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by Aaron Carter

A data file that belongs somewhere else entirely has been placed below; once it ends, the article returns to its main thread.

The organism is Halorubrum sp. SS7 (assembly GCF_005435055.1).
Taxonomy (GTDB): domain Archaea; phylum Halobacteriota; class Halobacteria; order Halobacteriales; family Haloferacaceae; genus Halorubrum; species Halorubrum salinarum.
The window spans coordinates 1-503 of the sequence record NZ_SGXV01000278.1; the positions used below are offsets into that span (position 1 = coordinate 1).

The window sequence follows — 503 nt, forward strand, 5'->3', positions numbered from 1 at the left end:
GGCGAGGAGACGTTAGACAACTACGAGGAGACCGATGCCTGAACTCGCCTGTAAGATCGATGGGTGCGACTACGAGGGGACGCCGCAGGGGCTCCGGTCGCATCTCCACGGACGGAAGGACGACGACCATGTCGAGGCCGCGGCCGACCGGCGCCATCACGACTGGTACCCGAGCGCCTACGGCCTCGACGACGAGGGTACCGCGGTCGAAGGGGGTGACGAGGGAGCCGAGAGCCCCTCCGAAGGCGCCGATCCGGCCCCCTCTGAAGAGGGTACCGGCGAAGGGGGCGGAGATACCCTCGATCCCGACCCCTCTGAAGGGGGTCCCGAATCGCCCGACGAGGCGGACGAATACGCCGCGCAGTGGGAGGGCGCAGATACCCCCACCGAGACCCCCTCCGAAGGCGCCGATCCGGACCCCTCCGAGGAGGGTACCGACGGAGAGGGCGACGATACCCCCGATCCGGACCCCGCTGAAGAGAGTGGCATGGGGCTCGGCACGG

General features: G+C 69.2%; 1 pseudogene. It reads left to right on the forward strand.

Readers of this program feature are by now familiar with the premise: the author shares his or her personal connection to the play in the hopes of encouraging similar reflection from our audience members.With that in mind, I’d like to tell you about the time I was the Queen of France. Alright, I’ll admit it. I’ve never been the Queen of France. Nor do I have any experience with celebrity, the American version of royalty. Like most of you, being the focus of the public’s gaze is a completely foreign concept, limited to daydreams about getting four chairs to turn around on the singing competition The Voice. But I think all of us have experienced the particular discomfort of having someone attempt to make us into something. We’ve been the subject of an action more focused, more purposeful than being influenced by a mentor or a parent. Somewhere along the line, someone has set out to remake us to match an image in his or her head. “Hey son, c’mere.” Every interaction with my father that begins with that sentence ends in awkwardness. There was the time that he pulled me aside to let me know that he had noticed my interest in Asian women and predicted that I would marry someone from that background. I was 10. A predilection and a prediction that never actually materialized, by the way. There was the time he was frustrated that I didn’t know my underwear size while we were shopping for school clothes. So he called me into arm’s reach, and roughly grabbed the back of my pants and checked the size as we stood in the store aisle.And then there was the time he decided to straighten my hair. “Hey son, c’mere.” And I dutifully followed him into the bathroom where a tub a white cream sat on the sink. He scooped up a glop and plopped it on my head. “Tell me when it starts to burn.” And he started to comb it in. I remember looking into the mirror, flushed and embarrassed. Uncomfortable with the intimacy of the act, and having absolutely no idea what was going on. “You got that good hair,” he said. “This is going to look nice.” I don’t have the space for a full declension on African American hair, so suffice it to say I do have “good hair:” loose curls that with a little product relax into thick waves. My hair was a frequent source of friction with my dad. Mostly because I had the grooming habits of a typical teenage boy— that is, none. And I was a swimmer, which fried the hell out of it. I had a head full of split ends turning rust red. And to add insult to injury, I wasn't taking care of hair that some people might envy. I stood there, goo burning my head, trying to calculate how much discomfort was enough to say “stop.” I also felt a tightness in my throat that now I would call shame. Look, I didn’t have the framework for it then. Discussions of blackness and beauty were never had in my home. All I knew was that my father thought something was wrong with me that needing fixing. I was being remade to match an image I did not understand. I was being fed into a very particular slot in the terrifying machine that is black identity in America. I remember feeling that something huge and knowable loomed in the air over us, and it was coming for me. Then he stuck my head under the sink, rinsed the product out. And he was right. It did look good. It is probably too simple to draw a straight line between that moment, and what came next: the years of wearing my hair in the biggest Afro I could manage hanging at the Black Student Union at our local university, and joining their talent show in which I read Claude McKay’s “If We Must Die” and experienced my first step routine; sewing my own dashiki. But there is a connection—and somewhere between and among those events there was decision: I was going to build my own image. At one point in Marie Antoinette, Marie observes “And I wasn’t raised I was built: I was built to be this thing; and now they’re killing me for it…” This line reflects Marie’s growing understanding that her status as Queen has served a larger purpose—one that she was unaware of or chose to ignore. While most of us aren’t facing death for what we’ve been made into, I think we can all connect with that dawning realization that we might not want to inhabit the role we’ve been assigned. A little later in the play, Marie’s self-awareness reaches a critical level of focus. “Has my life been a diversion?” she asks. I believe it is the act of asking that question that allows Marie to face her fate with some degree of control. Yes, she is now swept up in events set in motion long ago, events that she is powerless to stop. But she faces the oncoming sweep of history knowing who she is, and having the independence to imagine she could have made other choices. She will lose her life, but she is not a victim. Celebrity culture, that urge we have to rubber neck as we pass a wreck, tearing down those we have built up: all these notions are explored in Marie Antoinette. I also think the play is asking us—even those of us not in the limelight— in the moment you realize that someone else has shaped you, what will you choose to become?